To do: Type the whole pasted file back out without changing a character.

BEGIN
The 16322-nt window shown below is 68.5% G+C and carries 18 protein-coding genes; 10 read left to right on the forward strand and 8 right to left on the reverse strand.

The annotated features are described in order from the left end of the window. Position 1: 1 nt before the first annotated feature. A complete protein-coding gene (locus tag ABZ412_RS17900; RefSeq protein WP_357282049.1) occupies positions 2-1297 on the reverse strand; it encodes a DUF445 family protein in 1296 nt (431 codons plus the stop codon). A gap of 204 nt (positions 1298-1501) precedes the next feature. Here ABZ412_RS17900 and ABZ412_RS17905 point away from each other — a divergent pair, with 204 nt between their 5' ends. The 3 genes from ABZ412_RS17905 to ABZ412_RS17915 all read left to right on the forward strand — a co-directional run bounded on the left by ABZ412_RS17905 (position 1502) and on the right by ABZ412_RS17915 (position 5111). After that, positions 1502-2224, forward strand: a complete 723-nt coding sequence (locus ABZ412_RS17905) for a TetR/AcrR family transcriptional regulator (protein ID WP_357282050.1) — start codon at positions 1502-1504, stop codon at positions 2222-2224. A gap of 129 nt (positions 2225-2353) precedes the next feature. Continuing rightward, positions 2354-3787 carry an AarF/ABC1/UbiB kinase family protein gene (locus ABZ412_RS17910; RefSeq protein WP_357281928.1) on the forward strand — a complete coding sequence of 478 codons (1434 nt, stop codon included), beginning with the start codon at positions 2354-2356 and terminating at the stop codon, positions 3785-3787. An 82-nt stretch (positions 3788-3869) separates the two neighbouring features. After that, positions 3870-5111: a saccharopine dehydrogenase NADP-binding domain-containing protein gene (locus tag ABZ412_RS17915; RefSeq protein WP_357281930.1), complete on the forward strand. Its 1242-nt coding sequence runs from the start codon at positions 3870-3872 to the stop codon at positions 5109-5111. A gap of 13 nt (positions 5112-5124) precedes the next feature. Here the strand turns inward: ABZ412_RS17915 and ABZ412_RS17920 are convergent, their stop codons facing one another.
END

The 16322-nt window shown below is 68.5% G+C and carries 18 protein-coding genes; 10 read left to right on the forward strand and 8 right to left on the reverse strand.

The annotated features are described in order from the left end of the window. Position 1: 1 nt before the first annotated feature. A complete protein-coding gene (locus tag ABZ412_RS17900; RefSeq protein WP_357282049.1) occupies positions 2-1297 on the reverse strand; it encodes a DUF445 family protein in 1296 nt (431 codons plus the stop codon). A gap of 204 nt (positions 1298-1501) precedes the next feature. Here ABZ412_RS17900 and ABZ412_RS17905 point away from each other — a divergent pair, with 204 nt between their 5' ends. The 3 genes from ABZ412_RS17905 to ABZ412_RS17915 all read left to right on the forward strand — a co-directional run bounded on the left by ABZ412_RS17905 (position 1502) and on the right by ABZ412_RS17915 (position 5111). After that, positions 1502-2224, forward strand: a complete 723-nt coding sequence (locus ABZ412_RS17905) for a TetR/AcrR family transcriptional regulator (protein ID WP_357282050.1) — start codon at positions 1502-1504, stop codon at positions 2222-2224. A gap of 129 nt (positions 2225-2353) precedes the next feature. Continuing rightward, positions 2354-3787 carry an AarF/ABC1/UbiB kinase family protein gene (locus ABZ412_RS17910; RefSeq protein WP_357281928.1) on the forward strand — a complete coding sequence of 478 codons (1434 nt, stop codon included), beginning with the start codon at positions 2354-2356 and terminating at the stop codon, positions 3785-3787. An 82-nt stretch (positions 3788-3869) separates the two neighbouring features. After that, positions 3870-5111: a saccharopine dehydrogenase NADP-binding domain-containing protein gene (locus tag ABZ412_RS17915; RefSeq protein WP_357281930.1), complete on the forward strand. Its 1242-nt coding sequence runs from the start codon at positions 3870-3872 to the stop codon at positions 5109-5111. A gap of 13 nt (positions 5112-5124) precedes the next feature. Here the strand turns inward: ABZ412_RS17915 and ABZ412_RS17920 are convergent, their stop codons facing one another.